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Preparing and stocking up food in ancillary capacity was a necessity in times of post-war restoration and pure common sense. No supermarket down the street for last minute grocery shopping. Produce was generally always home grown, consumed according to season, and had to be pickled, canned and bottled in order to last the entire year.
This meant the dispensa, or pantry, had shelves upon shelves of oil preserved sausage, pickled vegetables from the garden, syrup soaked fruits, whole legs of prosciutto and foot long salami hanging from the beams. Sacks of dried beans, chick peas and lentils. Demijohns of home made pommarola tomato preserve, bunches of dried herbs hung on wire racks, salted meats, dry goods of all sorts like flour, polenta, semolina. Barrels of grains and cereal. And gallons of wine, emanating alcoholic fumes that permeated the shadowy secret rooms.
Heaven, essentially, in a half dozen square foot enclosure.
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This however is the Third Millennium, so pantries and alimentary storerooms have succumbed to walk in closets. Slingback Manolos have dethroned Salame Milano. Mason jars are used more as decorating accessories than for storing. Canning and pickling are obviously more labor intensive than just driving down to the supermarket.
But frugality in times like these has become a necessary way of life. A well-stocked storeroom or kitchen pantry actually helps you cook faster, allows you to waste fewer ingredients, offset your carbon footprint, and save money.
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I've decided to adopt my family's ancient pantry tradition by clearing out a broom closet. It's my project for this fall. I will stock my newly inaugurated pantry with jams and preserves made this summer with fruits and vegetables picked fresh from the garden; I'll shop weekly and in season. I'll buy in bulk, and keep crucial supplies constantly topped up.
I'll be a little ant.
If you have any small storage space at your disposal, you too could easily convert it into a pantry. OK if it’s filled with old toys, clothes or broken utensils. All you need to do is a little feng shui clutter clearing and be motivated by this persuasive Aesopic logic: prepare and stock up.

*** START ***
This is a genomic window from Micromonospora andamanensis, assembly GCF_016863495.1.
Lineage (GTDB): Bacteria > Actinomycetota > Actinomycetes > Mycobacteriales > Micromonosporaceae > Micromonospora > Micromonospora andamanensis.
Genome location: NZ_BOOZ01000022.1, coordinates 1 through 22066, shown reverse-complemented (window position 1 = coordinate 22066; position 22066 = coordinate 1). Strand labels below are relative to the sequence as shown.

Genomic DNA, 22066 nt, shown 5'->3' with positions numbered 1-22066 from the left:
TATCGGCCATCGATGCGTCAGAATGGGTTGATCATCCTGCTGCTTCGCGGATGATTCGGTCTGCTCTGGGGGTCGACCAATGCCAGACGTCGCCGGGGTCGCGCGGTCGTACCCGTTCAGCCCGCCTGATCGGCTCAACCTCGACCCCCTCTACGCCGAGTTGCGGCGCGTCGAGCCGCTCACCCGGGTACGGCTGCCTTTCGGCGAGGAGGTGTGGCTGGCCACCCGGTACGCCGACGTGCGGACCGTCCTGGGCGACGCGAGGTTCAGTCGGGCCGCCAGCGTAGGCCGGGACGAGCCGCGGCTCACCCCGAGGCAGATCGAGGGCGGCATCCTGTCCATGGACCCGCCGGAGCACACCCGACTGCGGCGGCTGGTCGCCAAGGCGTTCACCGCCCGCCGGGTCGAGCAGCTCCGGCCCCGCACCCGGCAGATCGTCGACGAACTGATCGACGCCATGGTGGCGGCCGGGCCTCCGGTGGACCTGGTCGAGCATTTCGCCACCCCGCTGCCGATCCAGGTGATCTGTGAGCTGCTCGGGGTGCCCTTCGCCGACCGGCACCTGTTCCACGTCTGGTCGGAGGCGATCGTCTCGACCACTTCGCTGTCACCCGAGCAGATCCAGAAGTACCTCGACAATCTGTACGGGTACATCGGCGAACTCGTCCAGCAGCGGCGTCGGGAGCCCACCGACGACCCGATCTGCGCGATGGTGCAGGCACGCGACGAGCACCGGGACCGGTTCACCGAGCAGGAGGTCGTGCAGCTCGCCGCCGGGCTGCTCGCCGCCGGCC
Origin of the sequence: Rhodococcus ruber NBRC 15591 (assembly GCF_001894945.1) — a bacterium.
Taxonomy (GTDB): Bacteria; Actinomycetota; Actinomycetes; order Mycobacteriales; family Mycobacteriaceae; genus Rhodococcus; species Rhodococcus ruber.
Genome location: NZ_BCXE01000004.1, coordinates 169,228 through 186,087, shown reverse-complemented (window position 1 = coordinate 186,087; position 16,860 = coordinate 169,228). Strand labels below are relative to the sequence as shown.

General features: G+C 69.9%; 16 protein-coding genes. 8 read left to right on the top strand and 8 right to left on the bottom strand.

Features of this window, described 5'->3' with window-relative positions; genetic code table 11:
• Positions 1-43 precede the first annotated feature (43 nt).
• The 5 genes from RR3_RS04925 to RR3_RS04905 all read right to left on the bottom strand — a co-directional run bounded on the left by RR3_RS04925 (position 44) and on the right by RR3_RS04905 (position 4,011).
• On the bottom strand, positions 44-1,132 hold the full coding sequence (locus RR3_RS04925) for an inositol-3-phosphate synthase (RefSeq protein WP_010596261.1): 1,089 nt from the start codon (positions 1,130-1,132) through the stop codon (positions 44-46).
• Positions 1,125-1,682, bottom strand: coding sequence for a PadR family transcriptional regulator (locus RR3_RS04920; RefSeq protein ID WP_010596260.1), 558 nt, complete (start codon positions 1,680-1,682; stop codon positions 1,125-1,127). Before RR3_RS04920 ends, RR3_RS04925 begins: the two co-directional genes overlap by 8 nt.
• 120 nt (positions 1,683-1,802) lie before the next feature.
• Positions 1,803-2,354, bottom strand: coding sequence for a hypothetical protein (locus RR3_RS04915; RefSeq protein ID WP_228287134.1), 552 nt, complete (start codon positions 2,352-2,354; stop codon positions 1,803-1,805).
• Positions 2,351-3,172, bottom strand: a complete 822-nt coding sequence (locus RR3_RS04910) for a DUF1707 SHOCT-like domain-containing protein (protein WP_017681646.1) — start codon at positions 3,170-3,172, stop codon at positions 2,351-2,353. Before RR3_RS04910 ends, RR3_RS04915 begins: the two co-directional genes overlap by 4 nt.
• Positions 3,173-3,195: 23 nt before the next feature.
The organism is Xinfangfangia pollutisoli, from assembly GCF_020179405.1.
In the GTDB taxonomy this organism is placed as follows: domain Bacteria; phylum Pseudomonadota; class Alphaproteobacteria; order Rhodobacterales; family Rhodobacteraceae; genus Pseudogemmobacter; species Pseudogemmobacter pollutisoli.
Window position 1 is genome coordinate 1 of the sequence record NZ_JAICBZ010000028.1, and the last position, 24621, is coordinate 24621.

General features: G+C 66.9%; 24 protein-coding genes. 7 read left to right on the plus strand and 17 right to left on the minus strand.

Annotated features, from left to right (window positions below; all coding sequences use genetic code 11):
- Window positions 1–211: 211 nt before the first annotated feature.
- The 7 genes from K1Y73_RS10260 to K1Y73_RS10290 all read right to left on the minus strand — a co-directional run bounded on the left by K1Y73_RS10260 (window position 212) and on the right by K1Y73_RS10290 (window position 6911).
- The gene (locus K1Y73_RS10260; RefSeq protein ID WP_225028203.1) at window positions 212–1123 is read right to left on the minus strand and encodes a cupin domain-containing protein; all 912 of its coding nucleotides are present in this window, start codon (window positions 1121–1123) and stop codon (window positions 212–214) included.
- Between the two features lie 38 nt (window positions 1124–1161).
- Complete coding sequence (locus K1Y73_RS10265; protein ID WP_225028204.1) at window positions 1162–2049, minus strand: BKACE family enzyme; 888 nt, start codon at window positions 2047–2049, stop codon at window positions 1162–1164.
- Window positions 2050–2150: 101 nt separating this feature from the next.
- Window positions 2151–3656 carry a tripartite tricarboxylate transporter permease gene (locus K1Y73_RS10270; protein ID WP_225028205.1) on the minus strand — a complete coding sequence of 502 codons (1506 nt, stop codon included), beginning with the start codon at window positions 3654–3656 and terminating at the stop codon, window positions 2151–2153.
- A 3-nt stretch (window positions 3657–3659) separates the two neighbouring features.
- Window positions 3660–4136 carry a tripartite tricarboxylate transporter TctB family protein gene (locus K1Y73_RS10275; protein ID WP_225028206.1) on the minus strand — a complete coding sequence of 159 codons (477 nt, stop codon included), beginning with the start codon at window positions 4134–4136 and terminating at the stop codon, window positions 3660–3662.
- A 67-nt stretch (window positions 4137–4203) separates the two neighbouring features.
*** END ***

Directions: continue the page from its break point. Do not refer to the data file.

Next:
The items listed below, I feel, should never be missing from the kitchen. They are, in my glutton opinion, the bare necessities.
Frozen free range chicken breasts, individually wrapped
Frozen white fish fillets, individually wrapped
Frozen puff pastry sheets (you can find frozen puff pastry sheets in any supermarket freezer case. I’ve produced lots of puff pastry made from scratch, but it’s an arduous process requiring two days of rolling, pounding, letting the dough cool and rest, then rolling and letting rest again, and then freezing it in batches. Keeping the frozen variety on tap for when I need it in a hurry is easier)
Mixed salumi (prosciutto, salami, bacon, mortadella etc.)
Cheese (at least 2 types, eg. Fontina and Gorgonzola, plus steadfast grated Parmigiano)
Milk (whole or skimmed; nonfat is not milk)
Eggs (at least 6)
Lettuce, arugula, mesclun, etc. (entry may include pre-washed salad)
Lemons (unwaxed organic)
Fresh basil by the ton
Onions (at least 3 types, white onions, red and scallions)
Potatoes (if you store them along with an apple, they won't bud)
Celery (copious amounts)
Salt (rock, Kosher, Himalayan, black, sea salt: the more the merrier)
Black pepper (best bought whole, and then freshly ground in a pepper mill)
Peperoncino (Italian hot chili peppers, in flakes or whole)
Extra-virgin olive oil (the best quality you can find)
Dried mushrooms (porcini are a good investment)
All purpose flour
Cornmeal (coarse ground polenta)
Farro (barley is a good substitute)
Dried beans (2 types)
Pommarola tomato preserve
Chicken broth (best if homemade from scratch: stock freezes beautifully in quart containers, ice cube trays or in ziploc© storage bags. Otherwise, you can opt for low-sodium chicken stock cubes or granulated formula; those labeled "organic" contain no MSG)
Pasta (a minimum of 2 types, eg. spaghetti and penne), at least 500 gr each
Arborio rice, at least 500 gr
Bread (a good quality loaf plus some sliced sandwich bread, stale bread can be recycled or ground into crumb)
Oil packed tuna
Anchovies (the best-quality are those packed in salt; they need to be be rinsed very well before using, and may need deboning. If salt-packed are not available, look for oil-packed anchovies in little glass jars)
White wine for cooking (a minimum of 2 bottles)
Red wine for emotional rescue (minimum 4 bottles)